Monday, January 16, 2012

Physician guidelines and precautions for the prescribing of amiodarone

I’ve noted in other posts that I’ve been diagnosed with pulmonary fibrosis due to amiodarone toxicity.

Pulmonary fibrosis is a progressive, fatal disease. There is no cure for it. Death usually occurs in two to four years, although sometimes it comes faster, and sometimes victims live longer.

Amiodarone is a drug with dangerous side effects. It is toxic for about seventeen percent of those who take it.

Following are some U.S. Food and Drug Administration guidelines for physicians prescribing the drug. I’ve highlighted some of the more significant cautions in red.

Pulmonary Toxicity:

“There have been post-marketing reports of acute-onset (days to weeks) pulmonary injury in patients treated with oral Amiodarone with or without initial I.V. therapy. Findings have included pulmonary infiltrates and/or X-ray, pulmonary alveolar hemorrhage, pleural effusion, bronchospasm, wheezing, fever, dyspnea, cough, hemoptysis, and hypoxia. Some cases have progressed to respiratory failure and/or death. Post-marketing reports describe cases of pulmonary toxicity in patients treated with low doses of Amiodarone; however, reports  suggest that the use of lower loading and maintenance doses of Amiodarone are associated with a decreased incidence of Amiodarone-induced pulmonary toxicity.

“Amiodarone hydrochloride tablets may cause a clinical syndrome of cough and progressive dyspnea accompanied by functional, radiographic, gallium-scan, and pathological data consistent with pulmonary toxicity, the frequency of which varies from 2 to 7% in most published reports, but is as high as 10 to 17% in some reports. Therefore, when Amiodarone therapy is initiated, a baseline chest X-ray and pulmonary-function tests, including diffusion capacity, should be performed. The patient should return for a history, physical exam, and chest X-ray every 3 to 6 months.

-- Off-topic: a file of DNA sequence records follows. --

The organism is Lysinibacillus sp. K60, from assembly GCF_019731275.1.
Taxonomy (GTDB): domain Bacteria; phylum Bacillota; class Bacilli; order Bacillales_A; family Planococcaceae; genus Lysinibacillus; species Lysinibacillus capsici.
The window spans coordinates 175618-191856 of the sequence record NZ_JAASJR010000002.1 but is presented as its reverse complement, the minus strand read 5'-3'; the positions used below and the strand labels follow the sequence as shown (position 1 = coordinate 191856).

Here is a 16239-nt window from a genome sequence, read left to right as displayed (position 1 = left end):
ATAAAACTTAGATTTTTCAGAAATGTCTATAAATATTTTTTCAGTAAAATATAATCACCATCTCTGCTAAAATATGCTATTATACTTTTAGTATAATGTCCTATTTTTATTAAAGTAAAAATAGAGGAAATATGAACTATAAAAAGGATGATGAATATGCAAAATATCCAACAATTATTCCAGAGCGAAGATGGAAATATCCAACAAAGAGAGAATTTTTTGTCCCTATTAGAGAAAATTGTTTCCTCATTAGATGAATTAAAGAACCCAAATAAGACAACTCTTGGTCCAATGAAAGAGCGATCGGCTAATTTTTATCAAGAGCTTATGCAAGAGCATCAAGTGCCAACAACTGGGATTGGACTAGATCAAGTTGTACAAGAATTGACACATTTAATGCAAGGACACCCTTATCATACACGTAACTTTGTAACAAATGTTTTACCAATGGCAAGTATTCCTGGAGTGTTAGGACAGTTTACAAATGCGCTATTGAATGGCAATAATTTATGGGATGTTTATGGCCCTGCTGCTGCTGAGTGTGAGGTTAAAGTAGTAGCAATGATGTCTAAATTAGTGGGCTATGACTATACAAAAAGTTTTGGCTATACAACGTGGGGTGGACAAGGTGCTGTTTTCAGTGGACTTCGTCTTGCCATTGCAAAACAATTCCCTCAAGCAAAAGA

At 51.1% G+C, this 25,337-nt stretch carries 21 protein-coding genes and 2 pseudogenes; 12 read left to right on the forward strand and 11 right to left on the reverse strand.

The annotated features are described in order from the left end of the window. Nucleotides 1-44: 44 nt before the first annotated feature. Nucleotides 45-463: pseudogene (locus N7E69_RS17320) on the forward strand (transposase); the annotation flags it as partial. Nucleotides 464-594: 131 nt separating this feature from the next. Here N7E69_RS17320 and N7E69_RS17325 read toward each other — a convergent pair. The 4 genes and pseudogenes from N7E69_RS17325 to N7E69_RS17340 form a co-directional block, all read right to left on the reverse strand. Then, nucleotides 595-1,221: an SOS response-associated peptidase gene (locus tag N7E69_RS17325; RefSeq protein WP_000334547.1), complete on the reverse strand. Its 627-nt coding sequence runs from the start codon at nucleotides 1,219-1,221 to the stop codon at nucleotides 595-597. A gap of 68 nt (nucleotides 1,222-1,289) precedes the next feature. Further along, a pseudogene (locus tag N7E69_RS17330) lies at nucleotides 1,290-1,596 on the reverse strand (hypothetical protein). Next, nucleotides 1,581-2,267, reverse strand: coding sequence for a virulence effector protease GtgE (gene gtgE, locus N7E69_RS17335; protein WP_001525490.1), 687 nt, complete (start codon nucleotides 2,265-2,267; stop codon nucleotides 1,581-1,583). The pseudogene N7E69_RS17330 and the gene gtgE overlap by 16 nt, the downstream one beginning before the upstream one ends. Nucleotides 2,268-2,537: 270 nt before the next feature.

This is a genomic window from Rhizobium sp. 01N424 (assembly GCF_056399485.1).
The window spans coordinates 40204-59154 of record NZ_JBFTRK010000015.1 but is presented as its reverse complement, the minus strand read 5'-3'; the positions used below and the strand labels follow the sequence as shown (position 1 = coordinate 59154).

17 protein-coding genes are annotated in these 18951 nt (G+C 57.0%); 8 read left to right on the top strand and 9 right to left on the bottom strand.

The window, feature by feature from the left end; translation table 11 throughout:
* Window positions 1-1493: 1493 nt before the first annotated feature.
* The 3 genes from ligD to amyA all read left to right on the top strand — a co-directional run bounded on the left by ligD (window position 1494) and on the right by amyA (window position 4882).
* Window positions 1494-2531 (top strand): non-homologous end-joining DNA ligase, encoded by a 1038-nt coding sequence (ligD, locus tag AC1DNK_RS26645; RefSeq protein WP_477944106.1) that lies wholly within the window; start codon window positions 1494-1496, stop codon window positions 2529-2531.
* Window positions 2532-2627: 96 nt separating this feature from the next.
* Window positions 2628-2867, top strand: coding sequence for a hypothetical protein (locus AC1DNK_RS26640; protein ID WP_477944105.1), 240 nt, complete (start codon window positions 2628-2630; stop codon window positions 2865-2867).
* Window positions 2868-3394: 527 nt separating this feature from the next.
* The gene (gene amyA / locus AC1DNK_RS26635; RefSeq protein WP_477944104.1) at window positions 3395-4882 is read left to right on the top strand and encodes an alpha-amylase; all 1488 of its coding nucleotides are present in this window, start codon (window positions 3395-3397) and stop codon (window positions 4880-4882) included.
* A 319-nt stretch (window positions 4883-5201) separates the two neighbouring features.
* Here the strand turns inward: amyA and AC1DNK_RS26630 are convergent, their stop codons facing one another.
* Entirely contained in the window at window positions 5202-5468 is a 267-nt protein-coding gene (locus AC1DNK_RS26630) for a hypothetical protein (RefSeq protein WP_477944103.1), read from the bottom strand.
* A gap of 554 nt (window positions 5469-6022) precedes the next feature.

“Pulmonary toxicity secondary to Amiodarone seems to result from either indirect or direct toxicity as represented by hypersensitivity pneumonitis (including eosinophilic pneumonia) or interstitial/alveolar pneumonitis, respectively.

“Patients with preexisting pulmonary disease have a poorer prognosis if pulmonary toxicity develops.

Hypersensitivity pneumonitis usually appears earlier in the course of therapy, and rechallenging these patients with Amiodarone results in a more rapid recurrence of greater severity.

Bronchoalveolar lavage is the procedure of choice to confirm this diagnosis, which can be made when a T suppressor/cytotoxic (CD8-positive) lymphocytosis is noted. Steroid therapy should be instituted and Amiodarone therapy discontinued in these patients.

“Interstitial/alveolar pneumonitis may result from the release of oxygen radicals and/or phospholipidosis and is characterized by findings of diffuse alveolar damage, interstitial pneumonitis or fibrosis in lung biopsy specimens. Phospholipidosis (foamy cells, foamy macrophages), due to inhibition of phospholipase, will be present in most cases of Amiodarone-induced pulmonary toxicity; however, these changes also are present in approximately 50% of all patients on Amiodarone therapy. These cells should be used as markers of therapy, but not as evidence of toxicity. A diagnosis of Amiodarone-induced interstitial/alveolar pneumonitis should lead, at a minimum, to dose reduction or, preferably, to withdrawal of the Amiodarone to establish reversibility, especially if other acceptable antiarrhythmic therapies are available. Where these measures have been instituted, a reduction in symptoms of Amiodarone-induced pulmonary toxicity was usually noted within the first week, and a clinical improvement was greatest in the first two to three weeks. Chest X-ray changes usually resolve within two to four months. According to some experts, steroids may prove beneficial. Prednisone in doses of 40 to 60 mg/day or equivalent doses of other steroids have been given and tapered over the course of several weeks depending upon the condition of the patient. In some cases rechallenge with Amiodarone at a lower dose has not resulted in return of toxicity.